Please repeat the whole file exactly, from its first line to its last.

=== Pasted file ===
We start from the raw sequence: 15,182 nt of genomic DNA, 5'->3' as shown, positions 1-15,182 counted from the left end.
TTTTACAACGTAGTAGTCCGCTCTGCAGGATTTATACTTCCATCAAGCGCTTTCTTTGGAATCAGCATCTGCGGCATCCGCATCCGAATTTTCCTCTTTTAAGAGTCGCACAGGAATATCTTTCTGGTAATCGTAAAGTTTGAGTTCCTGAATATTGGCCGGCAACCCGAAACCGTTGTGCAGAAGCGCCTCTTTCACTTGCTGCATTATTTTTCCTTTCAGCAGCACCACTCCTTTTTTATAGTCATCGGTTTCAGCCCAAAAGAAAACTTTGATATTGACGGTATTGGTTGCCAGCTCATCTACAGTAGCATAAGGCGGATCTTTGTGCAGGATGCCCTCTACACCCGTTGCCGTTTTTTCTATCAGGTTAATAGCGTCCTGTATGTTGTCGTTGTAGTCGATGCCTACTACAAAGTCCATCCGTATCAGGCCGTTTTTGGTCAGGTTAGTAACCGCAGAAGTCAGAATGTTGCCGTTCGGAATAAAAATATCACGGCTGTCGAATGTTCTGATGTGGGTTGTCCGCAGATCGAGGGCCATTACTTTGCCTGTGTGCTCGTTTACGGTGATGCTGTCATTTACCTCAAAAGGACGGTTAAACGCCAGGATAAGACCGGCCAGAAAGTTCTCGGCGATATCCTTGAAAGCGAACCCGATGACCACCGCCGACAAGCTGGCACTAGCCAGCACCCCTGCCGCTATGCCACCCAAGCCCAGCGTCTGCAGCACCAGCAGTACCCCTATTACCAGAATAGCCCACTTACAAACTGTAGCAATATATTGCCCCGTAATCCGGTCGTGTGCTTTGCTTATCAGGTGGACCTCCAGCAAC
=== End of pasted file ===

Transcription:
We start from the raw sequence: 15,182 nt of genomic DNA, 5'->3' as shown, positions 1-15,182 counted from the left end.
TTTTACAACGTAGTAGTCCGCTCTGCAGGATTTATACTTCCATCAAGCGCTTTCTTTGGAATCAGCATCTGCGGCATCCGCATCCGAATTTTCCTCTTTTAAGAGTCGCACAGGAATATCTTTCTGGTAATCGTAAAGTTTGAGTTCCTGAATATTGGCCGGCAACCCGAAACCGTTGTGCAGAAGCGCCTCTTTCACTTGCTGCATTATTTTTCCTTTCAGCAGCACCACTCCTTTTTTATAGTCATCGGTTTCAGCCCAAAAGAAAACTTTGATATTGACGGTATTGGTTGCCAGCTCATCTACAGTAGCATAAGGCGGATCTTTGTGCAGGATGCCCTCTACACCCGTTGCCGTTTTTTCTATCAGGTTAATAGCGTCCTGTATGTTGTCGTTGTAGTCGATGCCTACTACAAAGTCCATCCGTATCAGGCCGTTTTTGGTCAGGTTAGTAACCGCAGAAGTCAGAATGTTGCCGTTCGGAATAAAAATATCACGGCTGTCGAATGTTCTGATGTGGGTTGTCCGCAGATCGAGGGCCATTACTTTGCCTGTGTGCTCGTTTACGGTGATGCTGTCATTTACCTCAAAAGGACGGTTAAACGCCAGGATAAGACCGGCCAGAAAGTTCTCGGCGATATCCTTGAAAGCGAACCCGATGACCACCGCCGACAAGCTGGCACTAGCCAGCACCCCTGCCGCTATGCCACCCAAGCCCAGCGTCTGCAGCACCAGCAGTACCCCTATTACCAGAATAGCCCACTTACAAACTGTAGCAATATATTGCCCCGTAATCCGGTCGTGTGCTTTGCTTATCAGGTGGACCTCCAGCAAC